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Catching CO₂ off the coast of Ravenna

A new challenge for Eni on its path to decarbonization: a vast CO₂ storage site.

by Stefano Bevacqua
13 July 2020
3 min read
byStefano Bevacqua
13 July 2020
3 min read

Acronyms are not always easily understood, but the acronym CCS has now swept the world. It stands for Carbon Capture and Storage, which means to capture the carbon dioxide (or CO₂) that is inevitably generated by combustion processes, and set it aside instead of allowing it to be released into the atmosphere. And CCS is one of the technologies Eni is going to use to achieve its decarbonization targets. 

Storing carbon dioxide

Recently, Chief Executive Officer Claudio Descalzi has reaffirmed Eni's main aim of eliminating net greenhouse gas emissions by 2040 and by 2050, to have reached an 80% reduction in emissions over the entire life cycle of energy products, including those produced by their users - in other words, to sell exclusively decarbonized products in 2050.

One initiative is crucial in reaching this target and that is the construction of the world's largest carbon dioxide storage site. Where? Under the Adriatic, off the coast of Ravenna, using exhausted natural gas fields. With a storage capacity of between 300 and 500 million tonnes, these underground deposits could make a very significant contribution to the containment of climate-changing gas emissions in Italy. And Ravenna, with its industrial set-up and still operating infrastructure, offers a unique opportunity for CCS, since reusing existing plants and its proximity to emission plants will allow costs to be kept highly competitive. Furthermore, CCS would be of significant value for the possible development of a blue flag supply chain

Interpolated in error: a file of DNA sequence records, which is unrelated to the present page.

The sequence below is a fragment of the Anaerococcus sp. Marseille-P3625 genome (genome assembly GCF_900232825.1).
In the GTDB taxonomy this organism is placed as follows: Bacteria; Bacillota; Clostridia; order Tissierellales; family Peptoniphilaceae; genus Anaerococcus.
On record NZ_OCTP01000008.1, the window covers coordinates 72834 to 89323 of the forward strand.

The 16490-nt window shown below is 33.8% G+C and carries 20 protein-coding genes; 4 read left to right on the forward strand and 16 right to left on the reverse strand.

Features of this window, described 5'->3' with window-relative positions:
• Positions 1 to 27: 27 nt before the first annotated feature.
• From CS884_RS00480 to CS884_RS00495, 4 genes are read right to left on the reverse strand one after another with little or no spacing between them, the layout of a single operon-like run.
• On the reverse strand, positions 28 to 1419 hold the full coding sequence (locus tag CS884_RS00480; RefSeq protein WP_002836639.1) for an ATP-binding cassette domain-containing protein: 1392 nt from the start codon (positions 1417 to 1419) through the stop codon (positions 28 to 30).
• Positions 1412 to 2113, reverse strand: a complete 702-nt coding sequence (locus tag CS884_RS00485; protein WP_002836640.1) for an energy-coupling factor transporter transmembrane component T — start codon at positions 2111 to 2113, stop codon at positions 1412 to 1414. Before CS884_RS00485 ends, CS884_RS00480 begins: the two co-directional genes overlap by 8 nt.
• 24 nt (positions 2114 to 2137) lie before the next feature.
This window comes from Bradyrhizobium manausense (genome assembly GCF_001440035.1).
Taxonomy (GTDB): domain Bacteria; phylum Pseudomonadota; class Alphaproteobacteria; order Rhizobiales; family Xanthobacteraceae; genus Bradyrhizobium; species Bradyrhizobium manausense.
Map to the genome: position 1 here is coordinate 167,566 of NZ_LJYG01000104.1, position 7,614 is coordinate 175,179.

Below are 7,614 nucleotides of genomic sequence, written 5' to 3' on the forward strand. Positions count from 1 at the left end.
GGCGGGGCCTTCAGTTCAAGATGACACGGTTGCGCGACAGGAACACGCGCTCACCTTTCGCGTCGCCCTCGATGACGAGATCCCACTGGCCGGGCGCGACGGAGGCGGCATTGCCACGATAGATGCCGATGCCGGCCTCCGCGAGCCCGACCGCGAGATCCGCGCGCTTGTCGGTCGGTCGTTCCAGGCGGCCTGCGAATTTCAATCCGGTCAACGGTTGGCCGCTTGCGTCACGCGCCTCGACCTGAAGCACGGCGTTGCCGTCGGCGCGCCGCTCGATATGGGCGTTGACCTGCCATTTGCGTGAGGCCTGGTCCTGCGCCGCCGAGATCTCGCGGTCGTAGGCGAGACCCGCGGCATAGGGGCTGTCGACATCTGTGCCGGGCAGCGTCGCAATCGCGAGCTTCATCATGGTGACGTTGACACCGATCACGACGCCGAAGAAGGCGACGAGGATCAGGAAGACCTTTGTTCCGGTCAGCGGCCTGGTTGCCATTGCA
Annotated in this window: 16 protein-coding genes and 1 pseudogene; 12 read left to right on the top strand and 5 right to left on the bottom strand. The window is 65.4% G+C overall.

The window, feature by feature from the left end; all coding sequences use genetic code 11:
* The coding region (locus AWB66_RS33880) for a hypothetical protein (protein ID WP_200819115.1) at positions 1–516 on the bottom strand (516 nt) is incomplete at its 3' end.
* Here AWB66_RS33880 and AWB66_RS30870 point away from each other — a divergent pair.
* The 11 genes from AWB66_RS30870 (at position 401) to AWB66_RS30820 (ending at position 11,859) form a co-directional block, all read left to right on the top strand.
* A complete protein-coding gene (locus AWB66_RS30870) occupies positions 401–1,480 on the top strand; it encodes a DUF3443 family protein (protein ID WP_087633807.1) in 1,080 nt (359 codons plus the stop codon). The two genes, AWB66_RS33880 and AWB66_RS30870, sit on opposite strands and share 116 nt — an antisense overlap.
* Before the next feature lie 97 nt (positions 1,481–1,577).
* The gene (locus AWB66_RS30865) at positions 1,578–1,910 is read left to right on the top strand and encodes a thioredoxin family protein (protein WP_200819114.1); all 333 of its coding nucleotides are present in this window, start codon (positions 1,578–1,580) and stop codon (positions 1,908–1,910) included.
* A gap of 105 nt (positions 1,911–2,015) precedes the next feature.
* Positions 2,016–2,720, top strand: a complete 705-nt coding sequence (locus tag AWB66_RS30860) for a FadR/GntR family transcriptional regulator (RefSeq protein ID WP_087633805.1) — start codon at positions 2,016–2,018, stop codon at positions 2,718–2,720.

A host of measures

CO₂ has a history spanning hundreds of millions of years.

But why should we capture CO₂ and store it underground? Wouldn't it be easier not to produce it?

The answer is twofold. Firstly, not even a Michelin star chef can make a recipe with only one ingredient. 

Tackling climate change is an immense challenge and one we have never faced before in over 200,000 years of history. To deal with it, we need every tool available. That of course includes renewable sources, reforestation, the recovery of resources that would otherwise be wasted (through the circular economy), final consumption energy efficiency, sustainable mobility systems and then also CCS itself.  Eni is continuing on its path to decarbonization with the aim of eliminating the CO₂ emissions associated with its activities by 2030. By 2050, in accordance with the targets set by the Paris Agreement, the reduction of total emissions calculated on the entire life cycle of the energy product that it puts on the market will reach 80%. Again by 2050, Eni's installed renewable electricity capacity will exceed 55 GW, while its forestation and CCS projects will contribute to the fight against climate change by eliminating over 40 million tonnes of CO₂ per year.

Secondly, the company's development, which is expected to involve European Innovation Fund support, will have a significant impact on technology and skills. 

This will help us to develop a new entirely made in Italy industrial supply chain, with advantageous terms and able to compete on world markets.